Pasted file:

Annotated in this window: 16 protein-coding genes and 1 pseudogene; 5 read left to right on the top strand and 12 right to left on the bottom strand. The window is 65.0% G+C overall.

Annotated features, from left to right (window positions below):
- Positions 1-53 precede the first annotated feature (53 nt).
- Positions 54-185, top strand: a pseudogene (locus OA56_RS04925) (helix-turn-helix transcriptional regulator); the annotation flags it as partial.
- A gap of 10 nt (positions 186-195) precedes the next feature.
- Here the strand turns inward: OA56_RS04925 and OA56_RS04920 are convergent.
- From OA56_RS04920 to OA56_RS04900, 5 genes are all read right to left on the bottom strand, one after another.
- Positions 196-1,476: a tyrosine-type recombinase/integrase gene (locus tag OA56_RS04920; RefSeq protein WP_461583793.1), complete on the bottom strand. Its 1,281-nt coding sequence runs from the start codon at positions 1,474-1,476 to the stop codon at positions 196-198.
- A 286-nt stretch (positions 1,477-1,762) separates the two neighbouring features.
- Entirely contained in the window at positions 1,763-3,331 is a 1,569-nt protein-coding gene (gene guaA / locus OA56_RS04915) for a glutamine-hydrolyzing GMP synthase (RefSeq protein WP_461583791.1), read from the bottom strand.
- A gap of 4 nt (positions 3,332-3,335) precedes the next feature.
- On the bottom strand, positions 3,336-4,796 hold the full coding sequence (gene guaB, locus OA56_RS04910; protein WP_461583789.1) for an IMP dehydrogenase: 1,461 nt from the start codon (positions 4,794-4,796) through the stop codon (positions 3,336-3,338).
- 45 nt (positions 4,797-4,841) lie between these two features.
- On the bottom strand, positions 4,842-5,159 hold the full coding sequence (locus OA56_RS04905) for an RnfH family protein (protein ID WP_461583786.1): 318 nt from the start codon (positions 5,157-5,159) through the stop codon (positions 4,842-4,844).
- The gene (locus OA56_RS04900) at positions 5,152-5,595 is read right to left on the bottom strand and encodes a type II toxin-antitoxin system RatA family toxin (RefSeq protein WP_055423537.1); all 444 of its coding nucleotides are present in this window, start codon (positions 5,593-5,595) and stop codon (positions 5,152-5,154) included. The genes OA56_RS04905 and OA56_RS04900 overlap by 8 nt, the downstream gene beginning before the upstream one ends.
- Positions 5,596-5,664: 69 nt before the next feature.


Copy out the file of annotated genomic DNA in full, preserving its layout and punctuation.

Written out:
Annotated in this window: 16 protein-coding genes and 1 pseudogene; 5 read left to right on the top strand and 12 right to left on the bottom strand. The window is 65.0% G+C overall.

Annotated features, from left to right (window positions below):
- Positions 1-53 precede the first annotated feature (53 nt).
- Positions 54-185, top strand: a pseudogene (locus OA56_RS04925) (helix-turn-helix transcriptional regulator); the annotation flags it as partial.
- A gap of 10 nt (positions 186-195) precedes the next feature.
- Here the strand turns inward: OA56_RS04925 and OA56_RS04920 are convergent.
- From OA56_RS04920 to OA56_RS04900, 5 genes are all read right to left on the bottom strand, one after another.
- Positions 196-1,476: a tyrosine-type recombinase/integrase gene (locus tag OA56_RS04920; RefSeq protein WP_461583793.1), complete on the bottom strand. Its 1,281-nt coding sequence runs from the start codon at positions 1,474-1,476 to the stop codon at positions 196-198.
- A 286-nt stretch (positions 1,477-1,762) separates the two neighbouring features.
- Entirely contained in the window at positions 1,763-3,331 is a 1,569-nt protein-coding gene (gene guaA / locus OA56_RS04915) for a glutamine-hydrolyzing GMP synthase (RefSeq protein WP_461583791.1), read from the bottom strand.
- A gap of 4 nt (positions 3,332-3,335) precedes the next feature.
- On the bottom strand, positions 3,336-4,796 hold the full coding sequence (gene guaB, locus OA56_RS04910; protein WP_461583789.1) for an IMP dehydrogenase: 1,461 nt from the start codon (positions 4,794-4,796) through the stop codon (positions 3,336-3,338).
- 45 nt (positions 4,797-4,841) lie between these two features.
- On the bottom strand, positions 4,842-5,159 hold the full coding sequence (locus OA56_RS04905) for an RnfH family protein (protein ID WP_461583786.1): 318 nt from the start codon (positions 5,157-5,159) through the stop codon (positions 4,842-4,844).
- The gene (locus OA56_RS04900) at positions 5,152-5,595 is read right to left on the bottom strand and encodes a type II toxin-antitoxin system RatA family toxin (RefSeq protein WP_055423537.1); all 444 of its coding nucleotides are present in this window, start codon (positions 5,593-5,595) and stop codon (positions 5,152-5,154) included. The genes OA56_RS04905 and OA56_RS04900 overlap by 8 nt, the downstream gene beginning before the upstream one ends.
- Positions 5,596-5,664: 69 nt before the next feature.